As is usual for NJT, the technical aspects of this production are truly excellent. The troupe’s black box theatre has been arranged in a more traditional proscenium set-up reflecting its early 20th Century setting, and Peter and Margery Spack’s set is impeccably detailed and period accurate. It’s like being transported to a different time and place, and the well demarcated performance areas also reflect the show’s theme of social restrictions and “boxes” into which its characters are expected to fit, although the staging allows the performers to wander into the other areas of the set as they explore and sometimes test the boundaries into which they are confined. There’s also excellent, meticulously accurate costume design by Michele Friedman Siler and intense, atmospheric lighting by Sean Savoie. This is a play set in very specific time and place, well-represented here and augmented by Amanda Werre’s sound design and era-specific ragtime music.

Intimate Apparel is a play that veers from optimistic to heartbreaking to stubbornly hopeful, and all those aspects are well-portrayed in NJT’s first-rate production. As I’ve come to expect from this ambitious company, excellence is on display here. It’s a journey to the past richly portrayed but also an exploration of some issues that are still very much in the present. It’s an exquisitely constructed theatrical experience.

Jacqueline Thompson, Andrea Purnell Photo by Eric Woolsey New Jewish Theatre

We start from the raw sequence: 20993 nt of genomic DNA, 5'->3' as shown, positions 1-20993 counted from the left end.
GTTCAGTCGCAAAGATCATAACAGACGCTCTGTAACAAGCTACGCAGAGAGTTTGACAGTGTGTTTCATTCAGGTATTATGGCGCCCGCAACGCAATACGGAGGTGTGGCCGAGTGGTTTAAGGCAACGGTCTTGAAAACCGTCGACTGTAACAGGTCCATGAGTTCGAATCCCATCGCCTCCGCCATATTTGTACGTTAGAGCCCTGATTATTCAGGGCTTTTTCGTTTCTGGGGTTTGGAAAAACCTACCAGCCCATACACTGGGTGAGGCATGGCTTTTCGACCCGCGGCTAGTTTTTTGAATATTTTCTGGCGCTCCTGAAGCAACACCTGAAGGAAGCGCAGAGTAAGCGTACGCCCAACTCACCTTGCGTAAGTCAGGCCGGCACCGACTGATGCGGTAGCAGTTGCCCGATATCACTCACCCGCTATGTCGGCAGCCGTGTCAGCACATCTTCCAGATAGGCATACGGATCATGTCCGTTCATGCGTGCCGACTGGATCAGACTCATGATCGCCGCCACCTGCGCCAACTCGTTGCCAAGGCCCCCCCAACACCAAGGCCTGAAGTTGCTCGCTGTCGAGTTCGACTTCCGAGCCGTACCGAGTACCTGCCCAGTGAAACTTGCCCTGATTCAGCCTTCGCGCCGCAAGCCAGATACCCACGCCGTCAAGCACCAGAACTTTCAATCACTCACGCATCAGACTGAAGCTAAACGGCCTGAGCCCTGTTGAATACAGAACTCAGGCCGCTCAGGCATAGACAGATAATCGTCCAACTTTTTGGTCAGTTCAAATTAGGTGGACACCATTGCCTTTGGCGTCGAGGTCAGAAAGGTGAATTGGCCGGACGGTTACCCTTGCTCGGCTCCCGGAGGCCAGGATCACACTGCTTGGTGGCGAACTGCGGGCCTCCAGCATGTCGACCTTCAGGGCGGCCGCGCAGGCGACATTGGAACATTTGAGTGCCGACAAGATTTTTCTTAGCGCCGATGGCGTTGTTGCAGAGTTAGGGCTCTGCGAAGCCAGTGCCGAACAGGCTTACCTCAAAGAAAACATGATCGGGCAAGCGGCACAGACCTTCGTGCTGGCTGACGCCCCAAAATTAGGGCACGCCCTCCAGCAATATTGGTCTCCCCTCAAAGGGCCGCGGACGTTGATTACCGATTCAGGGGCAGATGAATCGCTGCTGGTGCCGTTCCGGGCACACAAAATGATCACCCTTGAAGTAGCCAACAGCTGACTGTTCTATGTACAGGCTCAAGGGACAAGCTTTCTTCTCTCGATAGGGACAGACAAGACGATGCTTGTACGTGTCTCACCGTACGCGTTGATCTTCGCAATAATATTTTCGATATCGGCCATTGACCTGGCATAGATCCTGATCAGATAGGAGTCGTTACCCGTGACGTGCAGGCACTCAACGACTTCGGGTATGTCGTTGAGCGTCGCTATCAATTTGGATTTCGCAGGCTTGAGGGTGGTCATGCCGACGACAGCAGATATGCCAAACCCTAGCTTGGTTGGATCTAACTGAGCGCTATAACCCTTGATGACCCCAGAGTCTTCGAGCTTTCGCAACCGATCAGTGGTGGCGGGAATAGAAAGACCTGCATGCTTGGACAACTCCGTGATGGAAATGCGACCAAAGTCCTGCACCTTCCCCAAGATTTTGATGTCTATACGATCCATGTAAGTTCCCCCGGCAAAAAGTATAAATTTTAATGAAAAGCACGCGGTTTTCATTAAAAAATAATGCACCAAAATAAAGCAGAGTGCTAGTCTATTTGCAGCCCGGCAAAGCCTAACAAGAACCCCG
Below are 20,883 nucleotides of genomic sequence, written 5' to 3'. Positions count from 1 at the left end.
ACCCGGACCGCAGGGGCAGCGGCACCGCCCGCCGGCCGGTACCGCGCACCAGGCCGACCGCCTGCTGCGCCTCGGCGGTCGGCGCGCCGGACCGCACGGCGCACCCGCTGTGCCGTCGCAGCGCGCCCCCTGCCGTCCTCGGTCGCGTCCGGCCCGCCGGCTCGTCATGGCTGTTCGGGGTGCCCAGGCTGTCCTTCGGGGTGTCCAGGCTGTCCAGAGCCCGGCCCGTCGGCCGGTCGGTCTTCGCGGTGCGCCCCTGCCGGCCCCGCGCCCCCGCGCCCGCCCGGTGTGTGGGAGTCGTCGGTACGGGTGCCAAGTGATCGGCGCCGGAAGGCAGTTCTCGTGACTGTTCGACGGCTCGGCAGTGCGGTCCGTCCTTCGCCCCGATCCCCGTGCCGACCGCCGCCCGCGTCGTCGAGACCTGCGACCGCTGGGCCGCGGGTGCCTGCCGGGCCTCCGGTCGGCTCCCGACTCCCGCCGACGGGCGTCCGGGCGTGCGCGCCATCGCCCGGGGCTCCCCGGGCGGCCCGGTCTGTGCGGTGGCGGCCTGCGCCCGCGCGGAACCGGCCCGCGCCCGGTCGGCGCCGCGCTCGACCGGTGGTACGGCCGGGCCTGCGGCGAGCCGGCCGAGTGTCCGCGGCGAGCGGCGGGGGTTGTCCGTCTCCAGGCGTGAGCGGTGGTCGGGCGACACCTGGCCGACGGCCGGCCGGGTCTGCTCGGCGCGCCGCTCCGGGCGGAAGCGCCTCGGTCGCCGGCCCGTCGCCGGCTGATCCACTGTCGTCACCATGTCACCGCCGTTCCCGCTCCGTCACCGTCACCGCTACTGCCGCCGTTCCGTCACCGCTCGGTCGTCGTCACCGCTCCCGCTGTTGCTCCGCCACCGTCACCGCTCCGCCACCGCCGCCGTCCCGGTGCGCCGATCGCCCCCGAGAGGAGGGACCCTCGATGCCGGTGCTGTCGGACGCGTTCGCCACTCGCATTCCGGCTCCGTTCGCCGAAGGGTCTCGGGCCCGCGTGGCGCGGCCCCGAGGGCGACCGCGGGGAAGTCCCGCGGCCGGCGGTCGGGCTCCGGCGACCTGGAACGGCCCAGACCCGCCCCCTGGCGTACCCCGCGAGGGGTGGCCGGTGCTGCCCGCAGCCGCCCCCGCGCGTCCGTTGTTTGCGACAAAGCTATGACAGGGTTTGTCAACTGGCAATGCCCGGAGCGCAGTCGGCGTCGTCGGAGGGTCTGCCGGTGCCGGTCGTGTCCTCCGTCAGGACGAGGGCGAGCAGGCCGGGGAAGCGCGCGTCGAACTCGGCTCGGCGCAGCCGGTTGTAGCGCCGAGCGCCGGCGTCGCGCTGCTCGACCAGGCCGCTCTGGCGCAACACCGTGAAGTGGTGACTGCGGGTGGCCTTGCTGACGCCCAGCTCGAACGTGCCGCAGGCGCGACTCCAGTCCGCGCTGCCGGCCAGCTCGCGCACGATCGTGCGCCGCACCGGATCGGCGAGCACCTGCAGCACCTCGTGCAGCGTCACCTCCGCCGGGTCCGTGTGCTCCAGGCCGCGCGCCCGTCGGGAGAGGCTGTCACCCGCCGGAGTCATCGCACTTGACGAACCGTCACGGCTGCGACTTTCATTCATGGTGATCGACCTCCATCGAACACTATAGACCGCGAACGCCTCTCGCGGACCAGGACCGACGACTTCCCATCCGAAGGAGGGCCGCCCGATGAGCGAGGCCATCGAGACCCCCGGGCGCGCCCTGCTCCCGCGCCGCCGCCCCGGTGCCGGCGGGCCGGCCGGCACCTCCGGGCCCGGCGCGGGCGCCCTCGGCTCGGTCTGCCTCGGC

Jacqueline Thompson, Andrea Purnell
Photo by Eric Woolsey
New Jewish Theatre

New Jewish Theatre is presenting Intimate Apparel  at the Marvin & Harlene Wool Studio Theatre at the JCC’s Staenberg Family Complex until February 12, 2017.

Read Full Post »

The Diary of Anne Frank
by Frances Goodrich and Albert Hackett
Adapted by Wendy Kesselman
Directed by Gary Wayne Barker
New Jewish Theatre
October 12, 2014

Samantha Moyer, Bobby Miller Photo by John Lamb New Jewish Theatre

Samantha Moyer, Bobby Miller
Photo by John Lamb
New Jewish Theatre

It’s easy to think of history with a degree of detachment. World War II was a long time ago, and to many people nowadays, it’s mostly represented by names and dates in books.  As important as the lessons of history can be, especially with events as world-changing and horrific as what transpired in Nazi Germany and its occupied areas, the study of such events can easily become simply academic or philosophical.  New Jewish Theatre, in opening its new season with a profoundly affecting production of The Diary of Anne Frank, has brought history to life in an immediate, intensely compelling way that serves to remind us that these people are not just names in a book. They were real, and what happened to them is not only important to remember–it’s essential.

Anne Frank’s story is a familiar one, with this play having won a Pulitzer Prize and having been filmed several times for both the big and small screens.  This version, a revision of the orginal play that includes more of Anne’s writings, was performed on Broadway in 1997. This is the first time New Jewish Theatre has produced this play, and this remarkable production is definitely worth the wait. Focusing on young Jewish teenager Anne (Samantha Moyer) and her family–father Otto (Bobby Miller), mother Edith (Amy Loui), and older sister Margot (Taylor Steward)–as they hide from oppressive authorities in Nazi-occupied Amsterdam, the play details the struggles of the family as they spend two years living in close quarters in a secret section of Otto Frank’s office building, being aided by sympathetic employees Miep (Stefanie Kluba) and Mr. Kraler (Eric Dean White).  The Franks share their very small space with another family, Mr. and Mrs. Van Daan (Jason Grubbe and Margeau Steinau) and their teenage son, Peter (Leo B. Ramsey), as well as a local dentist, Mr. Dussel (Terry Meddows).  Personality conflicts and a shortage of supplies add to the already tense situation, as everybody waits, hopes and prays for the war to end and the Nazi government to fall so that the Franks and their friends won’t have to hide anymore.